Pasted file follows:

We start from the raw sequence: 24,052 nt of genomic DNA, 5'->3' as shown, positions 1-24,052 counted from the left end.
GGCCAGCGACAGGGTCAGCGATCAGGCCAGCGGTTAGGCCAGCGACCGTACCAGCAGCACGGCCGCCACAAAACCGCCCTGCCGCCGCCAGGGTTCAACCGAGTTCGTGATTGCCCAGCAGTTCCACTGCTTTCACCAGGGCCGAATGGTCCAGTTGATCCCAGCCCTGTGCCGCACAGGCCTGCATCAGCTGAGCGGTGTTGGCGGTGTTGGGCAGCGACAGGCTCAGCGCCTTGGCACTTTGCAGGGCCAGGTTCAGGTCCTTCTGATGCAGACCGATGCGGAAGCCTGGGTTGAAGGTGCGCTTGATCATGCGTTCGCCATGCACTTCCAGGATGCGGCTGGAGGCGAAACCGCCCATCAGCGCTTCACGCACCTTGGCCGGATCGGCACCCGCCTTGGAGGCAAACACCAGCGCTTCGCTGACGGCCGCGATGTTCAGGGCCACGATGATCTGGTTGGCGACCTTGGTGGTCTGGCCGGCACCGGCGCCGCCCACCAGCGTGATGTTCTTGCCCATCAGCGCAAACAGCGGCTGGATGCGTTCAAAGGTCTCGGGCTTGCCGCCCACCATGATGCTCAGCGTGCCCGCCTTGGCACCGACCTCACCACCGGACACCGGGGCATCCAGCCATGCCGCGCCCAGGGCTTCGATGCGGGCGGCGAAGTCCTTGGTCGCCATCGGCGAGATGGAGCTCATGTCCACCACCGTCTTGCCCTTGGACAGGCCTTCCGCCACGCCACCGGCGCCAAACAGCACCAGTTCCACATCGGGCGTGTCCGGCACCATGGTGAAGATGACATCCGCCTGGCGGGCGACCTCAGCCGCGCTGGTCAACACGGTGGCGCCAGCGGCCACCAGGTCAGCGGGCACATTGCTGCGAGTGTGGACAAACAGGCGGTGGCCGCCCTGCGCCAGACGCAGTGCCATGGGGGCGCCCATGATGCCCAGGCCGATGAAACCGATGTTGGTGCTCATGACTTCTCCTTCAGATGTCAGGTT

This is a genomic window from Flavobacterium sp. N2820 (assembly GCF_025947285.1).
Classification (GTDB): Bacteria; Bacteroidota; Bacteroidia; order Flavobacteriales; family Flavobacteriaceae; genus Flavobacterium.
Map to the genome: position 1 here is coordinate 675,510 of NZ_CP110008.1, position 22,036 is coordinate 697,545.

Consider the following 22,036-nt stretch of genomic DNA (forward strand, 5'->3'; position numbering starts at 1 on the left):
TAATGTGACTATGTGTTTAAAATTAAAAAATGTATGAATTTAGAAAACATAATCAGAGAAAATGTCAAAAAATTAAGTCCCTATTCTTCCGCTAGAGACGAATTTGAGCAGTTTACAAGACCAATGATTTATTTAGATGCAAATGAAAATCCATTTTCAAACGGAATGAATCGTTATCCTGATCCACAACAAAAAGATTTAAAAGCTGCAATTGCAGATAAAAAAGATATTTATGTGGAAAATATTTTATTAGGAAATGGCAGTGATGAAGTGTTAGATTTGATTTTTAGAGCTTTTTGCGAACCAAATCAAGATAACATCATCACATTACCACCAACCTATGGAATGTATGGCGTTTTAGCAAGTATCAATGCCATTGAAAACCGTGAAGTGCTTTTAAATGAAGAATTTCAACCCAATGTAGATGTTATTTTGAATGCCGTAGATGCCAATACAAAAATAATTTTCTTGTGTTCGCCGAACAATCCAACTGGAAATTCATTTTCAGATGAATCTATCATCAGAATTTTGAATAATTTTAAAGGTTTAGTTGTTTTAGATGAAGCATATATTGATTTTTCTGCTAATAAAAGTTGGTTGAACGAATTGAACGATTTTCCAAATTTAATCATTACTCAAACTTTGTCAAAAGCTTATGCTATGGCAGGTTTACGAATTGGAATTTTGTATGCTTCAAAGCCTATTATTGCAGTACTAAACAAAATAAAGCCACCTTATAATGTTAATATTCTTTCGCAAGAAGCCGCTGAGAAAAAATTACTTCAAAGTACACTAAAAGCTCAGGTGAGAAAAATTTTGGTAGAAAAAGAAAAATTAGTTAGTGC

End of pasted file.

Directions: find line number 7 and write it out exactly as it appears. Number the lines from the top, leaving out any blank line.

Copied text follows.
TAATGTGACTATGTGTTTAAAATTAAAAAATGTATGAATTTAGAAAACATAATCAGAGAAAATGTCAAAAAATTAAGTCCCTATTCTTCCGCTAGAGACGAATTTGAGCAGTTTACAAGACCAATGATTTATTTAGATGCAAATGAAAATCCATTTTCAAACGGAATGAATCGTTATCCTGATCCACAACAAAAAGATTTAAAAGCTGCAATTGCAGATAAAAAAGATATTTATGTGGAAAATATTTTATTAGGAAATGGCAGTGATGAAGTGTTAGATTTGATTTTTAGAGCTTTTTGCGAACCAAATCAAGATAACATCATCACATTACCACCAACCTATGGAATGTATGGCGTTTTAGCAAGTATCAATGCCATTGAAAACCGTGAAGTGCTTTTAAATGAAGAATTTCAACCCAATGTAGATGTTATTTTGAATGCCGTAGATGCCAATACAAAAATAATTTTCTTGTGTTCGCCGAACAATCCAACTGGAAATTCATTTTCAGATGAATCTATCATCAGAATTTTGAATAATTTTAAAGGTTTAGTTGTTTTAGATGAAGCATATATTGATTTTTCTGCTAATAAAAGTTGGTTGAACGAATTGAACGATTTTCCAAATTTAATCATTACTCAAACTTTGTCAAAAGCTTATGCTATGGCAGGTTTACGAATTGGAATTTTGTATGCTTCAAAGCCTATTATTGCAGTACTAAACAAAATAAAGCCACCTTATAATGTTAATATTCTTTCGCAAGAAGCCGCTGAGAAAAAATTACTTCAAAGTACACTAAAAGCTCAGGTGAGAAAAATTTTGGTAGAAAAAGAAAAATTAGTTAGTGC